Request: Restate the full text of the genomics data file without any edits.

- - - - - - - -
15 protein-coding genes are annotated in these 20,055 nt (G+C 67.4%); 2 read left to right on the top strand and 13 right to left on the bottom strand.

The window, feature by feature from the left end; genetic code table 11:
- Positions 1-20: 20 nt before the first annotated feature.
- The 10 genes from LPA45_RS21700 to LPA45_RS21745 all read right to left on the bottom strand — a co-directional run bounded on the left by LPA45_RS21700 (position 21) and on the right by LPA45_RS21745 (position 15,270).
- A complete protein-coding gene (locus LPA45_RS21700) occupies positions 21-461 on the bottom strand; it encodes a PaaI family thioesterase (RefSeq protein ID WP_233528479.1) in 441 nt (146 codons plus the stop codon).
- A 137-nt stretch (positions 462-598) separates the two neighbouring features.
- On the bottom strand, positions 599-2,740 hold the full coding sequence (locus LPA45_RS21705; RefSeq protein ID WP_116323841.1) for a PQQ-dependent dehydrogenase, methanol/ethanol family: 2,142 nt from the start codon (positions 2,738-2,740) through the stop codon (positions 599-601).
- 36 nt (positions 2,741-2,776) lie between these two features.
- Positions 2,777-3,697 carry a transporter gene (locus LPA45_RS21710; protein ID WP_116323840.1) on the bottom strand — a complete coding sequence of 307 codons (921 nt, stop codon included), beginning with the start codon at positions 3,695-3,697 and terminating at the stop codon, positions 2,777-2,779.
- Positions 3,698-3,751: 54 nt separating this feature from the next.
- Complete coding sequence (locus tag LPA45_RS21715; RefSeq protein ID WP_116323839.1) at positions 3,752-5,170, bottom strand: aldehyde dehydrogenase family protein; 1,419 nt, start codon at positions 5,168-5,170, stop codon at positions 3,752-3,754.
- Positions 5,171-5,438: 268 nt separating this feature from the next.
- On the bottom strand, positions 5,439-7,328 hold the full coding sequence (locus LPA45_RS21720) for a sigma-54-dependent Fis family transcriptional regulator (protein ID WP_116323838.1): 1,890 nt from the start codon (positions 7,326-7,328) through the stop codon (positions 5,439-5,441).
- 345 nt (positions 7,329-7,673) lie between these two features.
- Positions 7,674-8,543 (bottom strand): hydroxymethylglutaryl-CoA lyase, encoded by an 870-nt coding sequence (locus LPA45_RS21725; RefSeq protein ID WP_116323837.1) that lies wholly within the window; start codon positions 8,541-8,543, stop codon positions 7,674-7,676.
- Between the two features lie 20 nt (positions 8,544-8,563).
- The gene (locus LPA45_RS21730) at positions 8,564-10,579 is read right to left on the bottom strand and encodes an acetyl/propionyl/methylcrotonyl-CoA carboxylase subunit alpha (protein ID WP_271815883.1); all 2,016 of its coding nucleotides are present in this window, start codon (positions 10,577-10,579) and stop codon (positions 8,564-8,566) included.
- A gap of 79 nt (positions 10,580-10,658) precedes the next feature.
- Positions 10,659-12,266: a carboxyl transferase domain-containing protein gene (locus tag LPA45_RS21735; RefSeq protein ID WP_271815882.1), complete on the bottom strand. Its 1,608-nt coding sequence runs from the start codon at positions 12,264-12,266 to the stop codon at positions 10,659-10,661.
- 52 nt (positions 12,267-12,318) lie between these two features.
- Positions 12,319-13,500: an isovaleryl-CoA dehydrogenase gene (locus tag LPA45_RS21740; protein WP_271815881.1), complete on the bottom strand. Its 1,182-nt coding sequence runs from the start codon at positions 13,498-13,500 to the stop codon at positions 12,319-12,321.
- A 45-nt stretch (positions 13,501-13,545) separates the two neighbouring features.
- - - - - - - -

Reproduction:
15 protein-coding genes are annotated in these 20,055 nt (G+C 67.4%); 2 read left to right on the top strand and 13 right to left on the bottom strand.

The window, feature by feature from the left end; genetic code table 11:
- Positions 1-20: 20 nt before the first annotated feature.
- The 10 genes from LPA45_RS21700 to LPA45_RS21745 all read right to left on the bottom strand — a co-directional run bounded on the left by LPA45_RS21700 (position 21) and on the right by LPA45_RS21745 (position 15,270).
- A complete protein-coding gene (locus LPA45_RS21700) occupies positions 21-461 on the bottom strand; it encodes a PaaI family thioesterase (RefSeq protein ID WP_233528479.1) in 441 nt (146 codons plus the stop codon).
- A 137-nt stretch (positions 462-598) separates the two neighbouring features.
- On the bottom strand, positions 599-2,740 hold the full coding sequence (locus LPA45_RS21705; RefSeq protein ID WP_116323841.1) for a PQQ-dependent dehydrogenase, methanol/ethanol family: 2,142 nt from the start codon (positions 2,738-2,740) through the stop codon (positions 599-601).
- 36 nt (positions 2,741-2,776) lie between these two features.
- Positions 2,777-3,697 carry a transporter gene (locus LPA45_RS21710; protein ID WP_116323840.1) on the bottom strand — a complete coding sequence of 307 codons (921 nt, stop codon included), beginning with the start codon at positions 3,695-3,697 and terminating at the stop codon, positions 2,777-2,779.
- Positions 3,698-3,751: 54 nt separating this feature from the next.
- Complete coding sequence (locus tag LPA45_RS21715; RefSeq protein ID WP_116323839.1) at positions 3,752-5,170, bottom strand: aldehyde dehydrogenase family protein; 1,419 nt, start codon at positions 5,168-5,170, stop codon at positions 3,752-3,754.
- Positions 5,171-5,438: 268 nt separating this feature from the next.
- On the bottom strand, positions 5,439-7,328 hold the full coding sequence (locus LPA45_RS21720) for a sigma-54-dependent Fis family transcriptional regulator (protein ID WP_116323838.1): 1,890 nt from the start codon (positions 7,326-7,328) through the stop codon (positions 5,439-5,441).
- 345 nt (positions 7,329-7,673) lie between these two features.
- Positions 7,674-8,543 (bottom strand): hydroxymethylglutaryl-CoA lyase, encoded by an 870-nt coding sequence (locus LPA45_RS21725; RefSeq protein ID WP_116323837.1) that lies wholly within the window; start codon positions 8,541-8,543, stop codon positions 7,674-7,676.
- Between the two features lie 20 nt (positions 8,544-8,563).
- The gene (locus LPA45_RS21730) at positions 8,564-10,579 is read right to left on the bottom strand and encodes an acetyl/propionyl/methylcrotonyl-CoA carboxylase subunit alpha (protein ID WP_271815883.1); all 2,016 of its coding nucleotides are present in this window, start codon (positions 10,577-10,579) and stop codon (positions 8,564-8,566) included.
- A gap of 79 nt (positions 10,580-10,658) precedes the next feature.
- Positions 10,659-12,266: a carboxyl transferase domain-containing protein gene (locus tag LPA45_RS21735; RefSeq protein ID WP_271815882.1), complete on the bottom strand. Its 1,608-nt coding sequence runs from the start codon at positions 12,264-12,266 to the stop codon at positions 10,659-10,661.
- 52 nt (positions 12,267-12,318) lie between these two features.
- Positions 12,319-13,500: an isovaleryl-CoA dehydrogenase gene (locus tag LPA45_RS21740; protein WP_271815881.1), complete on the bottom strand. Its 1,182-nt coding sequence runs from the start codon at positions 13,498-13,500 to the stop codon at positions 12,319-12,321.
- A 45-nt stretch (positions 13,501-13,545) separates the two neighbouring features.